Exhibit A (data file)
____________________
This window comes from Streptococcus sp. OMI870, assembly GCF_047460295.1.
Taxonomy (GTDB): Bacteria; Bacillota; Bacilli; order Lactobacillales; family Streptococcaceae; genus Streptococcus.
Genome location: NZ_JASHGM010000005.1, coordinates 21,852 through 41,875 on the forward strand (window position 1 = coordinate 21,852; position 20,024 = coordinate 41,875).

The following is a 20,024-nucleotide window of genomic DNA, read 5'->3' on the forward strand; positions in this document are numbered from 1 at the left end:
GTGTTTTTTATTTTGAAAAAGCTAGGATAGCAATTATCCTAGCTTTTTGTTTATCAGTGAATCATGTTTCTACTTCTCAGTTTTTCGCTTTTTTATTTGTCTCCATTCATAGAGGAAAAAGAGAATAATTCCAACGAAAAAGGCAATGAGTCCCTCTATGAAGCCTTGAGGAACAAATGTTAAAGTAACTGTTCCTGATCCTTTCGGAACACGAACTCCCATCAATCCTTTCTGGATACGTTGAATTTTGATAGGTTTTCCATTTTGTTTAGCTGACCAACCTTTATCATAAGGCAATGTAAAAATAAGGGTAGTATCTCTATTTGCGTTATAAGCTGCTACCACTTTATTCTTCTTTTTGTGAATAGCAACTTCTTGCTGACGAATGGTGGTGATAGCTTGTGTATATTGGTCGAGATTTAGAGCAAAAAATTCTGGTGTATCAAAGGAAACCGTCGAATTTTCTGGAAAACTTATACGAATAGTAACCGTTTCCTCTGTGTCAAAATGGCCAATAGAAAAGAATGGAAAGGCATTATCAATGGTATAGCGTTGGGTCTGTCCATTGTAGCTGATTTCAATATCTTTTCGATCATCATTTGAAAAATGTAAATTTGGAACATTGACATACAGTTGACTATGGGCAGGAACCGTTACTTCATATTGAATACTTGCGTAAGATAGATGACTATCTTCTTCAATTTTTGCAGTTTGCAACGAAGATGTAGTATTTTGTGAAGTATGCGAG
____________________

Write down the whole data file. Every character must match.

This window comes from Streptococcus sp. OMI870, assembly GCF_047460295.1.
Taxonomy (GTDB): Bacteria; Bacillota; Bacilli; order Lactobacillales; family Streptococcaceae; genus Streptococcus.
Genome location: NZ_JASHGM010000005.1, coordinates 21,852 through 41,875 on the forward strand (window position 1 = coordinate 21,852; position 20,024 = coordinate 41,875).

The following is a 20,024-nucleotide window of genomic DNA, read 5'->3' on the forward strand; positions in this document are numbered from 1 at the left end:
GTGTTTTTTATTTTGAAAAAGCTAGGATAGCAATTATCCTAGCTTTTTGTTTATCAGTGAATCATGTTTCTACTTCTCAGTTTTTCGCTTTTTTATTTGTCTCCATTCATAGAGGAAAAAGAGAATAATTCCAACGAAAAAGGCAATGAGTCCCTCTATGAAGCCTTGAGGAACAAATGTTAAAGTAACTGTTCCTGATCCTTTCGGAACACGAACTCCCATCAATCCTTTCTGGATACGTTGAATTTTGATAGGTTTTCCATTTTGTTTAGCTGACCAACCTTTATCATAAGGCAATGTAAAAATAAGGGTAGTATCTCTATTTGCGTTATAAGCTGCTACCACTTTATTCTTCTTTTTGTGAATAGCAACTTCTTGCTGACGAATGGTGGTGATAGCTTGTGTATATTGGTCGAGATTTAGAGCAAAAAATTCTGGTGTATCAAAGGAAACCGTCGAATTTTCTGGAAAACTTATACGAATAGTAACCGTTTCCTCTGTGTCAAAATGGCCAATAGAAAAGAATGGAAAGGCATTATCAATGGTATAGCGTTGGGTCTGTCCATTGTAGCTGATTTCAATATCTTTTCGATCATCATTTGAAAAATGTAAATTTGGAACATTGACATACAGTTGACTATGGGCAGGAACCGTTACTTCATATTGAATACTTGCGTAAGATAGATGACTATCTTCTTCAATTTTTGCAGTTTGCAACGAAGATGTAGTATTTTGTGAAGTATGCGAG